Every state in the country has very strict guidelines regarding the legal usage of a dealer license plate or D-tags. Most states only allow dealer license plates to be used by an owner, officer, employee of the dealership, or by a customer that is test driving the motor vehicle. Most states do not allow a dealer license plate to be used anyone that is not affiliated with the dealership and they are never to be used to avoid the payment of sales tax.
You may normally only place a dealer license plate on a vehicle that is held for resale by your dealership. Most states do not allow you to place a dealer license plate on a vehicle that has already been sold. You may never place a dealer plate on a truck that is pulling other vehicles or on a loaded trailer. It would be very convenient to purchase a ¾ ton truck, place a dealer license plate on it, and then haul trucks back and forth from an auction. But this is not allowed in any state. If you place a dealer license plate on a vehicle you must be constantly attempt to market and sell the vehicle. If you are pulling vehicles behind a truck with a dealer license plate the truck is not being marketed at that time. If you use a truck to transport your vehicles to and from auctions, you will need to pay taxes, title & license fees and place the truck in you or your dealership’s name. If you stack several trailers on top of another trailer when transferring them to your dealership you cannot place a dealer plate on the bottom trailer. In this case the bottom trailer will need to be licensed in the dealership name because it is now a dealership service vehicle.
I once observed a large truck with a dealer license plate on it pulling a
flatbed trailer full of ATVs. The flatbed trailer also had a dealer license
plate on it. If the dealer driving the truck would have been caught, he
would face two violations of dealer license plate usage along with severe
financial penalties. Dealer plates usually may not be displayed on any motor vehicle, trailer, or boat
that is hired or loaned to others on any dealership service or wrecking
When I give dealer training seminars people often ask “Can I buy a vehicle, drive it six months with a D-tag, then sell it?” Never! If you purchase a vehicle and place a dealer license plate on it with no intent to immediately sell the vehicle, you are avoiding the payment of sales tax on the vehicle, which is not allowed in any state.
People in my dealer training seminars also ask questions like “Can my wife or husband drive my demos down to Wal-Mart with a dealer license plate?” This might be legal in your state if your wife or husband is an owner, officer, or employee of the dealership certain guidelines are met. If a law enforcement officer sees the vehicle parked at Wal-Mart with a D-tag, it could be considered curbing, which is illegal in most state.
I often hear the comment “I am going to get rid of my personal vehicle and just drive my demos”. Driving demos as personal vehicles is not allowed in most states. If your state finds out you don’t have at least one vehicle licensed in your name that is not part of your vehicle inventory, you could face severe fines. Your state may even require you to pay the back sales tax on the demo you have been driving as a personal vehicle the last few years. If you get into the habit of driving your demos as personal vehicles you are essentially avoiding the payment of sales tax which is prohibited in every state. Vehicles that you hold for resale are not allowed to be driven as your personal vehicles. Most states allow a dealer license plates may be used and displayed on vehicles in parades, private events, and charitable events.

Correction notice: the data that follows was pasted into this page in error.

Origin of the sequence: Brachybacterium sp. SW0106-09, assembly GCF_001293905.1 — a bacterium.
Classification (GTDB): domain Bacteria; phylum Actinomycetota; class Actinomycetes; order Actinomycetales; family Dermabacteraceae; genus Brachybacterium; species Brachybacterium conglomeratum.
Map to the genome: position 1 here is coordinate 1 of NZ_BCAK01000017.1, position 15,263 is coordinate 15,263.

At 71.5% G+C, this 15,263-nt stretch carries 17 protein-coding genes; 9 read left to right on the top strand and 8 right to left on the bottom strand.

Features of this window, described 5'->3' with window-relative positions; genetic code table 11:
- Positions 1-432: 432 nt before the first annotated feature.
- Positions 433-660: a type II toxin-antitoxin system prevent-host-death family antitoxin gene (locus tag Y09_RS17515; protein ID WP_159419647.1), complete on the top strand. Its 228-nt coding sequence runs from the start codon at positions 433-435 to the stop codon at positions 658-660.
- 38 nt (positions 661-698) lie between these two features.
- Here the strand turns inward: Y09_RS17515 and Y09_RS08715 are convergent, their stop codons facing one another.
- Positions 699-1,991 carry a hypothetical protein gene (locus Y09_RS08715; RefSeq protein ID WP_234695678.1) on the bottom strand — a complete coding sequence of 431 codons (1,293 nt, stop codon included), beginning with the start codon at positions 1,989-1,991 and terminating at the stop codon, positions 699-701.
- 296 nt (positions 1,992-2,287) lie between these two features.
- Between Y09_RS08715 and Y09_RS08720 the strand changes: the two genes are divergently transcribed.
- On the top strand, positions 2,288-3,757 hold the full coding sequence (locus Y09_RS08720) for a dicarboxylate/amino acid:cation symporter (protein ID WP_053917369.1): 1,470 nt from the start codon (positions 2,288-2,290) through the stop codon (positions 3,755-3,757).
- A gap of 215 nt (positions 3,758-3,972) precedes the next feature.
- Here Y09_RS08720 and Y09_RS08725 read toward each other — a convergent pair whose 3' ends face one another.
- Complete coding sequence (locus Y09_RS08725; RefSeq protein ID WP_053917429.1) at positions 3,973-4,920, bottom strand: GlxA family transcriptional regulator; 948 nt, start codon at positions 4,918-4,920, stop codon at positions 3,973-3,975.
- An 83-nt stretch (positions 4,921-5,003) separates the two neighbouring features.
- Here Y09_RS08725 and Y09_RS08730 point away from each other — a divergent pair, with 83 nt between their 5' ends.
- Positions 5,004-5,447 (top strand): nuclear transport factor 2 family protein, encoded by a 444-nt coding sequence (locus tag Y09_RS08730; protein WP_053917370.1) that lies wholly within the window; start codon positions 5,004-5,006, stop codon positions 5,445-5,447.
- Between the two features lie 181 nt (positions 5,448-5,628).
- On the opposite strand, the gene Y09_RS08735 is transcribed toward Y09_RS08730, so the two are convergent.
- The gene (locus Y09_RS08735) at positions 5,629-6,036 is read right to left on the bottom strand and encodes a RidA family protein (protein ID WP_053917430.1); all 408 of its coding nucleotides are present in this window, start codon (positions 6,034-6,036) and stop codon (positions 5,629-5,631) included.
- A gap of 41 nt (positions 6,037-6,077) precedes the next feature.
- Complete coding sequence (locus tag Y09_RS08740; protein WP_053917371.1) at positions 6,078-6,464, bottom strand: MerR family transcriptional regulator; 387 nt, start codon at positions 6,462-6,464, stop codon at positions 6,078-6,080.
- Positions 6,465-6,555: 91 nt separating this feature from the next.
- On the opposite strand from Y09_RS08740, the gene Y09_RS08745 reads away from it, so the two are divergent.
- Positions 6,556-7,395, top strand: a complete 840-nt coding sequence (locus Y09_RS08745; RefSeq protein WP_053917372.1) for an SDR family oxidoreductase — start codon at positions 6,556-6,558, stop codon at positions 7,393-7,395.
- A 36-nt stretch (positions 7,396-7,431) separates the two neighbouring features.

You also need to be aware that thieves love to steal D-tags. D-tags are the most common type of license plate that is stolen so you must take measures to protect your D-tags from theft. Many dealers like to use a large D-tag magnet that you can attach to your dealer license plates which allow them to be placed on the trunk during the test drive. I rarely use these magnets since it makes it so easy for a thief to grab the D-tag and walk off. A D-tag magnet also tends to scratch your trunk every time you hit a bump. I like to use a pair of small plastic screw tabs that make it easy to put the D-tags on before the test drive, and then remove the D-tag immediately following the test drive.
You can never loan out a D-tag. I have lost count of the times a relative or friend has asked if they can borrow a D-tag. You can’t allow someone to place one of your D-tags on a vehicle that is not part of your inventory. Doing so would lead to a dealer license suspension or revocation in nearly every state. You also need to know where your D-tags are located at all times. If your state dealer license bureau ever conducts a surprise inspection they will require that you can account for all dealer license plates in your possession. If you cannot account for every dealer license plate that you own, you may face substantial fines from your state dealer license bureau.
•Dealer License Plates May Only Be Used by an Employee, Owner, or Officer of
the Dealership or by a Customer Conducting a Test Drive
•You May Only Place a Dealer License Plate on a Vehicle that is Being Held by Your Dealership For Resale
•Service Vehicles May Never Display Dealer License Plates
•You May Never Place a Dealer Plate on a Vehicle that is Pulling Another Vehicle
•You May Never Use a Dealer Plate to Avoid Paying Taxes on a Vehicle
•Lost or Stolen Dealer License Plates Must Be Reported to your State Law Enforcement Agency
Failure to use dealer license plates as per your state regulations can result in dealer license suspension or permanent revocation.